When foreign graduates of US schools stay in the country, we all benefit

When foreign graduates of US schools stay in the country, we all benefit
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The Department of Homeland Security is considering new regulations that could gut the Optional Practical Training (OPT) program that affords international students the opportunity to work for a limited time in the United States after they graduate from a U.S. college or university. Dismantling this program would clearly be an unequivocal blow to international students. But because OPT brings valuable talent into the U.S. labor force–leading to higher productivity and innovation–undermining it would also ultimately harm Americans.

The OPT program is, in fact, a win-win for both international students and Americans. Recent graduates gain valuable on-the-job experience, the opportunity to demonstrate their capabilities to employers, and the potential to transition to a temporary worker visa. In return, the American economy benefits from the hard work of these immensely talented and dedicated individuals.

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In a Niskanen Center report, I investigated the economic effects of OPT, and found that the program leads to higher levels of innovation and higher earnings for Americans — with no evidence of an adverse effect on labor force participation or unemployment.

The research suggests we should expect a region to generate about five additional patents and the average resident to make no less ($2 more each year on average) for every 10 OPT participants the region employs. 

This should be no surprise given just how accomplished OPT participants are: in 2017, over 70 percent had master’s degrees and another 10 percent had doctorates. Over half graduated with degrees in science, technology, engineering and mathematics (STEM) fields. 

Indeed, OPT serves as the nation’s largest high-skilled worker recruitment program, bringing in well over 200,000 American-educated foreigners each year — even more than the H-1B program (the high-skilled guest worker program), which grants longer periods of work but fewer new slots each year. 

Many OPT graduates would like to obtain H-1B visas. But with multiple applicants for every available visa, they are in short supply. OPT operates as a “waiting room” for recent graduates, as they hold hope that they’ll be among the lucky ones who can obtain a guest worker visa before their OPT runs out. 

Critics of OPT assert that American workers are bound to be at a disadvantage because of the program, yet the statistics tell a different story. In fact, a greater concentration of OPT workers in the labor force is correlated with higher earnings and lower unemployment rates. Specifically, with every additional two percentage points that OPT workers comprise a region’s labor force, average annual earnings are $2,000 higher for all of the region’s workers. The region’s unemployment rate, meanwhile, dips to one percentage point lower.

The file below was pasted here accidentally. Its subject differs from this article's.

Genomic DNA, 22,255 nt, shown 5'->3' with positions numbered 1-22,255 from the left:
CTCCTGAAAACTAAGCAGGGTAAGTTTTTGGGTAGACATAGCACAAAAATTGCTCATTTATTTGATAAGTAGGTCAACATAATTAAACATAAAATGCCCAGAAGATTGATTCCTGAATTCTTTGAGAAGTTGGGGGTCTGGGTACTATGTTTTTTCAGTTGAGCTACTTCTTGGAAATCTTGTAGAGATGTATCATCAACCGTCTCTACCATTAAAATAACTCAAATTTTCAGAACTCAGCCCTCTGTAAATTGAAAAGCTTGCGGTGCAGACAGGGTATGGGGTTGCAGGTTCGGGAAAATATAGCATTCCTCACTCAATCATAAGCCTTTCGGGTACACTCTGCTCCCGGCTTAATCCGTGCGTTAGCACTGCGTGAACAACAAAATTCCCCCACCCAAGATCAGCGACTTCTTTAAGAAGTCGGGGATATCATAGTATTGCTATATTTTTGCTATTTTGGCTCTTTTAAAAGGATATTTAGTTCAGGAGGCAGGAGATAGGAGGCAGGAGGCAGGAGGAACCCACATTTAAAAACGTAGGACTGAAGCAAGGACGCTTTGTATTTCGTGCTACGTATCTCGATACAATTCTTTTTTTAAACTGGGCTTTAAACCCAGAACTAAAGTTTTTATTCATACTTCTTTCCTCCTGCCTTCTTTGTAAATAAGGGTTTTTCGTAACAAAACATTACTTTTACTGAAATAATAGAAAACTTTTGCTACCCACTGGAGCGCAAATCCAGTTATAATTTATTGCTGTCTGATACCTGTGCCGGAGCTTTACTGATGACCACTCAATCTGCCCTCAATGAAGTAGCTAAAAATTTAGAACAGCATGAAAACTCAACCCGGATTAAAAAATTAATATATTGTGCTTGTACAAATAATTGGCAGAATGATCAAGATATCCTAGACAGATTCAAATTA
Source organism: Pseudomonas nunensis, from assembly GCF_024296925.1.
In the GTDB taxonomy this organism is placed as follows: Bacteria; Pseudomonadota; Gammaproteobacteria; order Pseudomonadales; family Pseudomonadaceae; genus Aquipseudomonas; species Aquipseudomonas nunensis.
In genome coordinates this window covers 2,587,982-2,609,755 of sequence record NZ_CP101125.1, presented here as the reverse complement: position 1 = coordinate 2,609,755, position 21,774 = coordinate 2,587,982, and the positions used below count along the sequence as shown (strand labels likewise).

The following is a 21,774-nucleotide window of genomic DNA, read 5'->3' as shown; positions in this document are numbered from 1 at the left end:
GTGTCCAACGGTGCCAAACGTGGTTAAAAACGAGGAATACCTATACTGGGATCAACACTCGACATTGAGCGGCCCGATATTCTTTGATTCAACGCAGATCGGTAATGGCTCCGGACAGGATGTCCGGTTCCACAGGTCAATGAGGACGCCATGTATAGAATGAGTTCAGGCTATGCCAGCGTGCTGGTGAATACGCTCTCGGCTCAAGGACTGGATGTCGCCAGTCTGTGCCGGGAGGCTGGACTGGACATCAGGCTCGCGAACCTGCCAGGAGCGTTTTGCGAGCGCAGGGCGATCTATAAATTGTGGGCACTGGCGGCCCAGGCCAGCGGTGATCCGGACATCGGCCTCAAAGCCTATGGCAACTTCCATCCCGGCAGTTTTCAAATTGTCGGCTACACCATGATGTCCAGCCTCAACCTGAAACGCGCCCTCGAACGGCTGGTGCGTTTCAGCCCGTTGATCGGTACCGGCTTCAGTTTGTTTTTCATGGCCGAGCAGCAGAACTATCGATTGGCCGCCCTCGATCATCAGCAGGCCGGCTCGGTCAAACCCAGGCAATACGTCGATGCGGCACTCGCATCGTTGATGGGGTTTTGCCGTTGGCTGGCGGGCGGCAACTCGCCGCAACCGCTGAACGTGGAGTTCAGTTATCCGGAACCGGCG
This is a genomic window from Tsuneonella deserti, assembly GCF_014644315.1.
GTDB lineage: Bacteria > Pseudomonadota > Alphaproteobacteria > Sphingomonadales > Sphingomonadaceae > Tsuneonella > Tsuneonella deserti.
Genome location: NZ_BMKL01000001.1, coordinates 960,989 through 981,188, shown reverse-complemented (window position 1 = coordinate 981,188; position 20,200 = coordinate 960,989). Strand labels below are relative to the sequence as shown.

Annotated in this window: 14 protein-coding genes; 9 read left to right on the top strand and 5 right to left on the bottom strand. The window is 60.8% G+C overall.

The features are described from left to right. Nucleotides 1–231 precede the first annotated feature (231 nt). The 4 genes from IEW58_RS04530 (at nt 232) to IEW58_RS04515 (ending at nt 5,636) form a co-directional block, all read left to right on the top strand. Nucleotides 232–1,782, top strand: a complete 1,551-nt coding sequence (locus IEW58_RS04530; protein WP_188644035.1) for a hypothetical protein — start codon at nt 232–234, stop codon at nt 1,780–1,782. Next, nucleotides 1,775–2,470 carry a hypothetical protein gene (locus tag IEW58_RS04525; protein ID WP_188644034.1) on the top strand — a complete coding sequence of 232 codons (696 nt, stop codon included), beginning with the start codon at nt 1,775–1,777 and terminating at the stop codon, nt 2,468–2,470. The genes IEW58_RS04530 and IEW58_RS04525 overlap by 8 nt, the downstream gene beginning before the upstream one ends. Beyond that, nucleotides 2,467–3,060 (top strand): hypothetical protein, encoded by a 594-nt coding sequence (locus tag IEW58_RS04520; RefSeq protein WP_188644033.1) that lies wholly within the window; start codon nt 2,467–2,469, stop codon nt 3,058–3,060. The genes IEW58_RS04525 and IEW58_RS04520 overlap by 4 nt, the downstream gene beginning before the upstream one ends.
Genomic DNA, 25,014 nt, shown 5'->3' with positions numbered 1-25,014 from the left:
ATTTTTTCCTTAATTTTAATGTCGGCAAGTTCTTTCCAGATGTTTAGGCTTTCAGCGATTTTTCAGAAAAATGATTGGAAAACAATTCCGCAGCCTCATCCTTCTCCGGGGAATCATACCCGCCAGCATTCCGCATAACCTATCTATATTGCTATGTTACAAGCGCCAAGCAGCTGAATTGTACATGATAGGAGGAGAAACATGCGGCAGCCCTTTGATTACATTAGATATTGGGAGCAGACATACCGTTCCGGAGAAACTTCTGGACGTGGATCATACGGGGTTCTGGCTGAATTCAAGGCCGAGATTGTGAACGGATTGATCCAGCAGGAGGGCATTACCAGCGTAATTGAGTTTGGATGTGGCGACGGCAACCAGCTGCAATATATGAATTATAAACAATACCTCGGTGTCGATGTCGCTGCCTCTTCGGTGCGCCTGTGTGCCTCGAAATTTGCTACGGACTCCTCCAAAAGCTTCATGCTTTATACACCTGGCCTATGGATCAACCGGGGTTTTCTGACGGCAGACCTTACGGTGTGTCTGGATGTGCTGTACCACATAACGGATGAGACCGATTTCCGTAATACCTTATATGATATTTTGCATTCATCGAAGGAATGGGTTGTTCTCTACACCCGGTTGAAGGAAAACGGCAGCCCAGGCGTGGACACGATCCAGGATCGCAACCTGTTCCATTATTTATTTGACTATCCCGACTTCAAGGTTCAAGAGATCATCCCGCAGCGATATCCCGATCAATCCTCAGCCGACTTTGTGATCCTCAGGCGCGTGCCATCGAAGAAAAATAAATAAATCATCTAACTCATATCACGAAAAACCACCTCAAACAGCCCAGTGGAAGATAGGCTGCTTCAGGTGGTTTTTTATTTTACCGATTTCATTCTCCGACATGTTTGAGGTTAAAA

Now, it is true that correlation and causation are different animals. To that end, the Niskanen study employed techniques to test for a causal effect. It used a new regulation passed in 2016 that greatly expanded the number of OPT participants as a natural experiment and in addition used a measure of the network effects that attract immigrants to certain regions to isolate random variations in the geographic distribution. It found no evidence that OPT leads to higher unemployment or reduced wages.

The program’s benefits give good reason to be skeptical about DHS’s move last year to raise fees on participants and make it easier to deport and bar OPT participants and to raise fees on participants.

Two upcoming regulations are even more troubling. The first, expected in September, will make the OPT process more complicated, bureaucratic and difficult to navigate. The second — which has no clear timeline — promises to completely overhaul the program, likely by slashing the duration of OPT status and the number of participants. 

OPT has given international students valuable work experiences and provided the labor force with talented employees since the 1950s. Despite the current administration’s skepticism about the program, its benefits have prompted both Democratic and Republican lawmakers to call for protecting it (and, in some cases, even expanding it). If we want a more dynamic and innovative economy, we should be focusing on ways to steer more talented international students on the path to citizenship, rather than making it increasingly difficult to settle in the U.S.

Americans have always taken pride in their tradition of entrepreneurship. However, in taking into account the reality that Americans today start fewer new businesses than they used to, it must be acknowledged that this entrepreneurial spirit is not necessarily self-sustaining. International students can help keep that dynamism alive–as long as we continue to offer them ability to do so.

Jeremy Neufeld is an immigration policy analyst at the Niskanen Center